We live in a world of cheap flash memory - but it's still too high and being forced back up. While we're expecting memory sticks for pocket money prices, that's not happening at the moment and that's the fault of market forces out of our control.
Thirty years ago, we once paid out £400 for 32KB of added solid-state memory for our personal computer. Translated into modern costings, that works out as £12.5 million per Gigabyte, although back then, nobody even considered the need for so much storage. A desk top computer running a throbbing 64KB of RAM was all we'd ever want, thank you very much. Then came the personal computer, along with giant strides in technology that included the development of flash memory as a virtually disposable consumer product.
These days at trade fairs, delegates tell us they expect giveaway memory sticks of up to 4GB capacity, even though our 1983 self is screaming out that it's 50 million pounds worth of technology in their beautifully constructed promotional welcome pack. The price of memory has plummeted in the last thirty years, and on a relative scale, the current price fluctuations are small beer. That's not much of a consolation when you see the cost of your branded USB memory sticks with USB Trader higher than last time. We hate having to increase our prices, but here's what's happening: The USB memory stick market is dominated by Samsung, who supply nearly half of these products. Unfortunately for the South Korean company (and the rest of us), memory sticks don't make as much as a profit as - say - the Samsung Galaxy S IV smartphone, and that's where they're devoting their energies. It appears that instead of servicing the low-end memory stick market, they're instead churning out more sophisticated flash memory for smartphones. Other manufacturers have followed their lead, and the supply of memory sticks looks like it's dwindling fast. As any economist will tell you, once supply begins to dry up, the prices rise, and that's exactly what we're seeing here.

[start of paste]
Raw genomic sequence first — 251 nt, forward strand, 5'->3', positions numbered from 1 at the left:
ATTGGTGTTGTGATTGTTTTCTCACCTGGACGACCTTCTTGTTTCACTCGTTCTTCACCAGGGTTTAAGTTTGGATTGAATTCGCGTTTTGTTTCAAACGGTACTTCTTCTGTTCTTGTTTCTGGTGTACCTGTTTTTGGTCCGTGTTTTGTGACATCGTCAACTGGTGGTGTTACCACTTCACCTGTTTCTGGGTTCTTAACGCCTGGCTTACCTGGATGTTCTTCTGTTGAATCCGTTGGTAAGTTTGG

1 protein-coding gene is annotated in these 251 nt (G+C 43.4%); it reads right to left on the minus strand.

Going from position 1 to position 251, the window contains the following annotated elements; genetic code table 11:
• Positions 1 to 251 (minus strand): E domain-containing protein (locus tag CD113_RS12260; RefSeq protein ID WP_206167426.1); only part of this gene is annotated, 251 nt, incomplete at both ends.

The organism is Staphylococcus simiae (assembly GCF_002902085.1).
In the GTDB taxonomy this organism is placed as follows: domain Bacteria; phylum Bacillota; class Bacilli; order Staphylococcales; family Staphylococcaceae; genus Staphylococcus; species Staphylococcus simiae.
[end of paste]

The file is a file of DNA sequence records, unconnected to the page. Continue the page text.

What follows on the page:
Demand for the very products they're not making any more is as high as ever, so sadly the retail price looks to rise. But it would be wrong to blame Samsung entirely, as there are other factors at play here. You've got the current instability in South-East Asia as North Korea rattles its cage; not to mention the pound's current weakness against the dollar means that it's bad news for the consumer in the UK. For once, it's not an example of "Rip-off Britain" - we're doing our very best to supply you with the cheapest USB sticks possible, but we're up against global market forces that are making our mission very difficult indeed. Stick with us. While the price bounces around, we'll do our very best to bring you the best USB flash drive prices on the market.